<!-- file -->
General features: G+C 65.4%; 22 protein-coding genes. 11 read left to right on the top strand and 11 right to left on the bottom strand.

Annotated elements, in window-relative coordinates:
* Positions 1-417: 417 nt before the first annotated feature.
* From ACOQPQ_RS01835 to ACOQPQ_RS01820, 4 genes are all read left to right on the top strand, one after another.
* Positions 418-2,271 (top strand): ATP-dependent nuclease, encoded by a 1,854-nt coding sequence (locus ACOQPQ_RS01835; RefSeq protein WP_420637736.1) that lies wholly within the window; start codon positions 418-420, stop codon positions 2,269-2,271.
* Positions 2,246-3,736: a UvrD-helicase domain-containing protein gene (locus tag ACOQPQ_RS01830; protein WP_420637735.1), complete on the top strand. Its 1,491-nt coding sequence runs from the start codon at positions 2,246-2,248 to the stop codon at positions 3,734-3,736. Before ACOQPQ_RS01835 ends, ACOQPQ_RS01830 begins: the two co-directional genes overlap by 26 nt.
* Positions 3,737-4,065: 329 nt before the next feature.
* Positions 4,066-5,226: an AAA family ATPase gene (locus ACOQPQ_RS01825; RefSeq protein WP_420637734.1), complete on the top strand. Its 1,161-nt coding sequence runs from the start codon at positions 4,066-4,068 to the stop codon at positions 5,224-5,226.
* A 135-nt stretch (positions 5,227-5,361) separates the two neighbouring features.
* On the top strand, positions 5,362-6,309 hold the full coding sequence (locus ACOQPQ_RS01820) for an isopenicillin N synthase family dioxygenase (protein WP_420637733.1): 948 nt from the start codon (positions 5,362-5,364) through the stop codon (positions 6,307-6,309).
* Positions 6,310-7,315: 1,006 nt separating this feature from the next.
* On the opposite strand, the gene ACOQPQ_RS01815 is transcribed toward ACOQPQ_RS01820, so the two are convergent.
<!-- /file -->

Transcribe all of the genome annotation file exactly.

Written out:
General features: G+C 65.4%; 22 protein-coding genes. 11 read left to right on the top strand and 11 right to left on the bottom strand.

Annotated elements, in window-relative coordinates:
* Positions 1-417: 417 nt before the first annotated feature.
* From ACOQPQ_RS01835 to ACOQPQ_RS01820, 4 genes are all read left to right on the top strand, one after another.
* Positions 418-2,271 (top strand): ATP-dependent nuclease, encoded by a 1,854-nt coding sequence (locus ACOQPQ_RS01835; RefSeq protein WP_420637736.1) that lies wholly within the window; start codon positions 418-420, stop codon positions 2,269-2,271.
* Positions 2,246-3,736: a UvrD-helicase domain-containing protein gene (locus tag ACOQPQ_RS01830; protein WP_420637735.1), complete on the top strand. Its 1,491-nt coding sequence runs from the start codon at positions 2,246-2,248 to the stop codon at positions 3,734-3,736. Before ACOQPQ_RS01835 ends, ACOQPQ_RS01830 begins: the two co-directional genes overlap by 26 nt.
* Positions 3,737-4,065: 329 nt before the next feature.
* Positions 4,066-5,226: an AAA family ATPase gene (locus ACOQPQ_RS01825; RefSeq protein WP_420637734.1), complete on the top strand. Its 1,161-nt coding sequence runs from the start codon at positions 4,066-4,068 to the stop codon at positions 5,224-5,226.
* A 135-nt stretch (positions 5,227-5,361) separates the two neighbouring features.
* On the top strand, positions 5,362-6,309 hold the full coding sequence (locus ACOQPQ_RS01820) for an isopenicillin N synthase family dioxygenase (protein WP_420637733.1): 948 nt from the start codon (positions 5,362-5,364) through the stop codon (positions 6,307-6,309).
* Positions 6,310-7,315: 1,006 nt separating this feature from the next.
* On the opposite strand, the gene ACOQPQ_RS01815 is transcribed toward ACOQPQ_RS01820, so the two are convergent.